Not to harp too much on the individual; this is the system we’re all sold. Not accidentally, given how much money there is to be made for our overconsumptive lifestyle.
In full agreement with your broader critique, in other words.
E-bikes aren’t bike replacements, they are car replacements, and there is little reason to believe that the life of an ebike will be shorter than an ICE vehicle, and if folks do end up buying some extra batteries along the way it is far cheaper than the maintenance costs of an ice vehicle.
We’ve had motorcycles for as long as we’ve had cars. They’re incredibly dangerous, they’re uncomfortable, and they’re impractical.
In other words, they’re almost the same as cars, except those attributes apply to one additional person for motorcycles (everyone else + the driver for motorcycles, instead of just everyone else for cars).
Some people do choose to ride motorbikes dangerously, but the biggest danger is the same one bicycles face, motorists who “just didn’t see them”. As far as comfort, there are many riding/seat styles available and it’s not hard to change out the handlebars if you need to. My old Rockhopper was way more uncomfortable than any motorbike I’ve ever ridden. But why impractical? My little recycled, reused, 100 mpg Honda got me to work & back year round (except on icy days), used 1 gallon of gas every 2-3 weeks, and let me keep the $1200 a year that I was giving to Trimet, which added up to more than 14 grand over the years before I switched to an ebike. Plus I didn’t have to waste all that time waiting around at the bus stop.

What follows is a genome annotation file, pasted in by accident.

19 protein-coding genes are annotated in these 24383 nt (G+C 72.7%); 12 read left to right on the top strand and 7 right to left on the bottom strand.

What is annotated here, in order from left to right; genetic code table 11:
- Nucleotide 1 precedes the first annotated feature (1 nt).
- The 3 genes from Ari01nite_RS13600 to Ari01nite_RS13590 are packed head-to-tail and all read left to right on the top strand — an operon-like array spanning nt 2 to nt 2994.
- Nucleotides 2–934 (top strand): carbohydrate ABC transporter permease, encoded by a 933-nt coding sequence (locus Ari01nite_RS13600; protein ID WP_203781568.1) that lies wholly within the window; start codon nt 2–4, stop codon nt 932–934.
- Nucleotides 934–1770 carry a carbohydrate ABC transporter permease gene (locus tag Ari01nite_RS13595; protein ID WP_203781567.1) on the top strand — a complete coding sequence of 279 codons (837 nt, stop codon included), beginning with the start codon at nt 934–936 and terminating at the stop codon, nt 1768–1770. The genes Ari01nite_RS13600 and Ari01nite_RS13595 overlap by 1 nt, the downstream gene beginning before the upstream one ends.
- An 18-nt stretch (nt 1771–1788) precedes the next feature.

MC, you are half right…it all depends on the e-bike being chosen as to what trips it will replace: car or bike or x. As to the battery issue, you are absolutely correct…the OEM manufacturer and aftermarket battery market needs either legislation for battery swapability (ie. EU adoption of USB-C cord) or a well financed eco-business to make common adapters using ubiquitous off the shelf power tool batteries. (These batteries could then also be used for at home chores between rides.) https://www.electricbike.com/cordless-tool-batteries-for-ebike/
Jonathan FYI: your headline about the investment has a typo…it is using the Euro vs $ symbol. 😉
A few days ago the dollar was actually worth more than the Euro, but only briefly, for a day or two. It’s possible the investment actually was $30 Million and not 30 million Euros at the time the investment was actually transacted.
Just spitballing here but I’m wondering how much of LeBron’s “donation” to the cycling community comes from his millions of $ received from China where he hypocritically remains silent on climate change or human rights abuses. Virtue signaling at home while staying silent when your $$$ income is threatened are trademarks for LeBron.
Any update on Zack Katz’s donations that he took in to sue the city to force the city to make Hawthorne safer for people riding and walking?